Your interview day has finally arrived. You are all dressed up to make that lasting first impression. You finally meet Mrs. B, as she shakes your hand firmly and invites you to get comfortable. Your interview has started. This is the moment you’ve waited for.
The first few moments appear mundane enough. The questions to this point, in fact, seem easy. Your confidence is growing. That little voice in your head keeps telling you that are doing fine – just keep on going. Suddenly, the questions get tougher. Mrs B leans back and asks about why you want to leave your current job – the one you’ve been in for only 18 months. As you begin to explain that you wish to leave for personal reasons, she begins to probe more deeply. Her smile is gone and the body language is different. All right, you think be honest. So you tell Mrs B you want to leave because you think your boss tarnished by being associated with this individual. This has led to a number of public disagreements with your boss, and you’re tired of dealing with the situation any longer. Mrs B looks at you and replies: If you ask me that is not a valid reason for wanting to leave, appears to me that you should be more assertive about the situation. Are you sure you’re confident enough and have what it takes to make it in this company? How dare she talk to you that way! Who does she think she is? So you respond with an angry tone in your voice. And guess what, you’ve just fallen victim to one of the tricks of the interviewing business – the stress interview.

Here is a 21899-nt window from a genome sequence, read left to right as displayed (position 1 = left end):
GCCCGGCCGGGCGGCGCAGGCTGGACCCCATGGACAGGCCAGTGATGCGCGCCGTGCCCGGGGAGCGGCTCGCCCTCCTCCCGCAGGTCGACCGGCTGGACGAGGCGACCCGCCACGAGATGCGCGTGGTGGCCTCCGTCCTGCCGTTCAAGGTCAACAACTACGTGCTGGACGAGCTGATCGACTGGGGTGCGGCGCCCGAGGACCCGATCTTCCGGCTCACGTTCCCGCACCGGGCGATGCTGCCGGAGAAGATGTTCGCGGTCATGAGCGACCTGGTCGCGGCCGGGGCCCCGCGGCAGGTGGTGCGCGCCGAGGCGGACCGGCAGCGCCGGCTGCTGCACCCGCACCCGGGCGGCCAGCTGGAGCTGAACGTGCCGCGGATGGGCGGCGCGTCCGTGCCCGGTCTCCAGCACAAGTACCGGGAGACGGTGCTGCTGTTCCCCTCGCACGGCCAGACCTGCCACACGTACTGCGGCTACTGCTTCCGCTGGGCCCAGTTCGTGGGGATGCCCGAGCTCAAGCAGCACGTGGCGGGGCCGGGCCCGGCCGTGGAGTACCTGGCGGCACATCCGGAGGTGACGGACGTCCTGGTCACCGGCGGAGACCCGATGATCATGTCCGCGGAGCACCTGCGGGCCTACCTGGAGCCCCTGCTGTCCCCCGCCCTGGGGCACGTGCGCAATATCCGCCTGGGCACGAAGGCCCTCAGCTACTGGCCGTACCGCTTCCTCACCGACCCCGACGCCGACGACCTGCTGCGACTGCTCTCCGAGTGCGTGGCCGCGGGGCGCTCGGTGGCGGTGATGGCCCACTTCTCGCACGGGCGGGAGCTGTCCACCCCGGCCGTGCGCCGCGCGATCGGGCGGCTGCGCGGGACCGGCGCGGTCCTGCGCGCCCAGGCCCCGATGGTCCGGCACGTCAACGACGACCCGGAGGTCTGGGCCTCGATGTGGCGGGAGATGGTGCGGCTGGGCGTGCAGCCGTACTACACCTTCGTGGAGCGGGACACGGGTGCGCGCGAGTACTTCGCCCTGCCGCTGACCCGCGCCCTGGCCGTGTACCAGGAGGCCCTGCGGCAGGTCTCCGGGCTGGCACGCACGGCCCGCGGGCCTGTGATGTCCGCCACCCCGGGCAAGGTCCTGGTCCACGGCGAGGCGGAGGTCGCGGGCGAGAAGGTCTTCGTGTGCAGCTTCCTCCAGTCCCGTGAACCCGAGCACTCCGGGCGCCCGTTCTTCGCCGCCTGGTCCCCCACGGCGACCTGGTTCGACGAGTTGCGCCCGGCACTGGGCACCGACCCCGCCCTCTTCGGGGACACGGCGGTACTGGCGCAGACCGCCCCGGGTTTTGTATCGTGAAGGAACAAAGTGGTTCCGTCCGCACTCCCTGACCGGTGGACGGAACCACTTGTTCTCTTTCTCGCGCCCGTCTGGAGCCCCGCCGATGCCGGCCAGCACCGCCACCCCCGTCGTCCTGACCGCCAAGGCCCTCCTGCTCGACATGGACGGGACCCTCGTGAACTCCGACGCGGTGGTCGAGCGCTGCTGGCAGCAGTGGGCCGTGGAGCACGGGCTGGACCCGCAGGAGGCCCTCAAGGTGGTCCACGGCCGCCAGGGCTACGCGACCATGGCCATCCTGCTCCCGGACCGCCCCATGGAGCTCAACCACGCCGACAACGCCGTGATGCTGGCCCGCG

Stress interviews are becoming more common place in today’s business world. Every job produces stress, and at some point in time every worker has a horrendous day. So these types of interviews become predictors of how you may react at work under less than favorable conditions. Interviewers want to observe how you’ll react when you are put under pressure. These who demonstrate the resolve and strength to handle the stress indicate a level of professionalism and confidence. It’s those characteristics that are being assessed. Individuals who react to the pressure interview in a more positive manner indicate that they should be able to handle the day to day irritations that exist at work.
On the other hand they are staged events. Interviewers deliberately lead applicants into a false sense of security – the comfortable interaction. Then suddenly and drastically they change. They go on the attack. And it’s usually a personal affront that picks on weaknesses they’ve uncovered about the applicant. It’s possibly humiliating; at the last moment.
How can you close the deal?
Interviewers who treat the recruiting and hiring of employees as if the applicants must be sold on the job and exposed only to an organization’s positive characteristics are likely a workforce that is dissatisfied and prone to high turnover.
Every job applicant acquires, during the hiring process, a set of expectations about the company and about the job for which he or she is interviewing. When the information an applicant receives is excessively inflated, a number of things happen that have potentially negative effects on the company. First, mismatched applicants are less likely to withdraw from the search process. Second, because inflated information builds unrealistic expectations, new employees are likely to become quickly dissatisfied and to resign prematurely. Third, new hires are prone to become disillusioned and less committed to the organization when they face the unexpected harsh realities of the job. In many cases, these individuals feel that they were duped or misled during the hiring process and may become problem employees.